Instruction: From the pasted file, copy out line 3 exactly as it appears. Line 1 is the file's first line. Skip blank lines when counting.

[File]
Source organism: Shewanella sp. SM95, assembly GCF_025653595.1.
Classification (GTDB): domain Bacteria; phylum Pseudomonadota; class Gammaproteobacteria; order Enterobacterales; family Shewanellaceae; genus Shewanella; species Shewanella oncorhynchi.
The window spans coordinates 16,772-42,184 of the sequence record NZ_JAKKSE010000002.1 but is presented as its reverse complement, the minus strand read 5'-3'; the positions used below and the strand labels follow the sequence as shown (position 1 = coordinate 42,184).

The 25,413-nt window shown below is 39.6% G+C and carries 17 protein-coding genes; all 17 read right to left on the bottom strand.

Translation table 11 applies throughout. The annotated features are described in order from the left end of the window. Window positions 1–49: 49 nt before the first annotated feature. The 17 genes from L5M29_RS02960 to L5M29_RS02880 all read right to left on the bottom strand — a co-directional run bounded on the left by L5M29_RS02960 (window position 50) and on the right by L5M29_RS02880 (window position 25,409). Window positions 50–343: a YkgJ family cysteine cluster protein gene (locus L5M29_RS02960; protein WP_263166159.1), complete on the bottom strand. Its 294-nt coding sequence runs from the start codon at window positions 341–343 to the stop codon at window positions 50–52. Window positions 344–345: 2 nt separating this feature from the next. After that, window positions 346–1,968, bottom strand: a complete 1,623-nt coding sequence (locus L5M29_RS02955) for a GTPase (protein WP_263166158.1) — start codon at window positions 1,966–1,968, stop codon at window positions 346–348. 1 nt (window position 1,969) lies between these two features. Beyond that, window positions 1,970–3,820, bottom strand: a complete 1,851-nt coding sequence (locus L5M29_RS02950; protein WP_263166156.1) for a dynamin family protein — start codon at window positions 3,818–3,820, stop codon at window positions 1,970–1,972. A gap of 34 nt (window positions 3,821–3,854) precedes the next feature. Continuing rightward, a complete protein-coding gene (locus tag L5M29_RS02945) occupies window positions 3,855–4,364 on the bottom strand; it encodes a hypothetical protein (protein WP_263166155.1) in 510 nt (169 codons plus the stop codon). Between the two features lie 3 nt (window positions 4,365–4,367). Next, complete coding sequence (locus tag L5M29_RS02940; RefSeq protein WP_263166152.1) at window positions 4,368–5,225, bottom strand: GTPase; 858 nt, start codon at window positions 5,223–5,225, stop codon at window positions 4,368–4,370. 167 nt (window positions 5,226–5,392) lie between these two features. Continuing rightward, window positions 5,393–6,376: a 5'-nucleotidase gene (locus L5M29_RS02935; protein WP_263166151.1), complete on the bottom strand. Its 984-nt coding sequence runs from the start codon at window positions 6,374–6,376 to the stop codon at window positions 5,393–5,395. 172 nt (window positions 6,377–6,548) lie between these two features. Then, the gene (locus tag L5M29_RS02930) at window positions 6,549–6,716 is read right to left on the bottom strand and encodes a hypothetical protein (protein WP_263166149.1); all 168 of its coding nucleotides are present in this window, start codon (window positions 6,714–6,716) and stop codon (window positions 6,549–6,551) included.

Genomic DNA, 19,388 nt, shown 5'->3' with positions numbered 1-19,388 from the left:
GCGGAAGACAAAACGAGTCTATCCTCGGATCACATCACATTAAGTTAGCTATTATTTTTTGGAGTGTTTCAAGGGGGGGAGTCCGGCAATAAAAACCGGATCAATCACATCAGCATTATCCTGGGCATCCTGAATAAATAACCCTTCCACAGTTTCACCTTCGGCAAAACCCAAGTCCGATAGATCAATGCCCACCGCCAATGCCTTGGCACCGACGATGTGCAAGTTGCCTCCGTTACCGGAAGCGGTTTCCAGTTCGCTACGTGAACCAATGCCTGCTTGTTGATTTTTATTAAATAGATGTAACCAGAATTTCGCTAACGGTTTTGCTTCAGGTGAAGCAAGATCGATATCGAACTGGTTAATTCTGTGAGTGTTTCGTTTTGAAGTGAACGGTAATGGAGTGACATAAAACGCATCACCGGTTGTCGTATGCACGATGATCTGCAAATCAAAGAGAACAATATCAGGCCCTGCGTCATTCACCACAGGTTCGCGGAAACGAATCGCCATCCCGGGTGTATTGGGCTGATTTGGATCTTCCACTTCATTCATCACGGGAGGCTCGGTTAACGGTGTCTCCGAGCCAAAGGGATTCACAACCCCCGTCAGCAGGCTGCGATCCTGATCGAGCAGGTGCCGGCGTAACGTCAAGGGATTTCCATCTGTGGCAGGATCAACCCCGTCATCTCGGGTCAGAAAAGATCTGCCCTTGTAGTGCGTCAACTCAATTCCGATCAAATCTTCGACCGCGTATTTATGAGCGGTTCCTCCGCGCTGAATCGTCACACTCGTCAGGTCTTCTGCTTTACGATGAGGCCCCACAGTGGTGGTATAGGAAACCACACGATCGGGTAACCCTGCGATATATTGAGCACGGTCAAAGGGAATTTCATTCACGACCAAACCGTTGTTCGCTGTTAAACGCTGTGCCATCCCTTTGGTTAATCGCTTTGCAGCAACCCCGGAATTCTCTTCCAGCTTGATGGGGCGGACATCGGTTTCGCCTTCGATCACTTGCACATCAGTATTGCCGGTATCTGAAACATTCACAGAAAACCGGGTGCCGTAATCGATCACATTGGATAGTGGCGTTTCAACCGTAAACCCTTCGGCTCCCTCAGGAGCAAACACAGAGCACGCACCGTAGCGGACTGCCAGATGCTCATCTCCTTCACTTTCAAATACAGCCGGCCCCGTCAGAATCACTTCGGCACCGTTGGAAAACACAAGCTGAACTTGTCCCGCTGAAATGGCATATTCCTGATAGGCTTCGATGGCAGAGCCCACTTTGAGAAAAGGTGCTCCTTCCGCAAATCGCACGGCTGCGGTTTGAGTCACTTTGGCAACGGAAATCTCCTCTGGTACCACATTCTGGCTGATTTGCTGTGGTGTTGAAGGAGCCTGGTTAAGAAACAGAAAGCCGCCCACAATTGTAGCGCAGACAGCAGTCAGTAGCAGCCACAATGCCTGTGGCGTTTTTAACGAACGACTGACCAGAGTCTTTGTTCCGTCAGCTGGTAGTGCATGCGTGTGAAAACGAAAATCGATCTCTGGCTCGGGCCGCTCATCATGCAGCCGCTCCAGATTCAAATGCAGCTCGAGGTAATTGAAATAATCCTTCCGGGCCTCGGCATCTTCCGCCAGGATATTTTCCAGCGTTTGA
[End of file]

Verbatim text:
The window spans coordinates 16,772-42,184 of the sequence record NZ_JAKKSE010000002.1 but is presented as its reverse complement, the minus strand read 5'-3'; the positions used below and the strand labels follow the sequence as shown (position 1 = coordinate 42,184).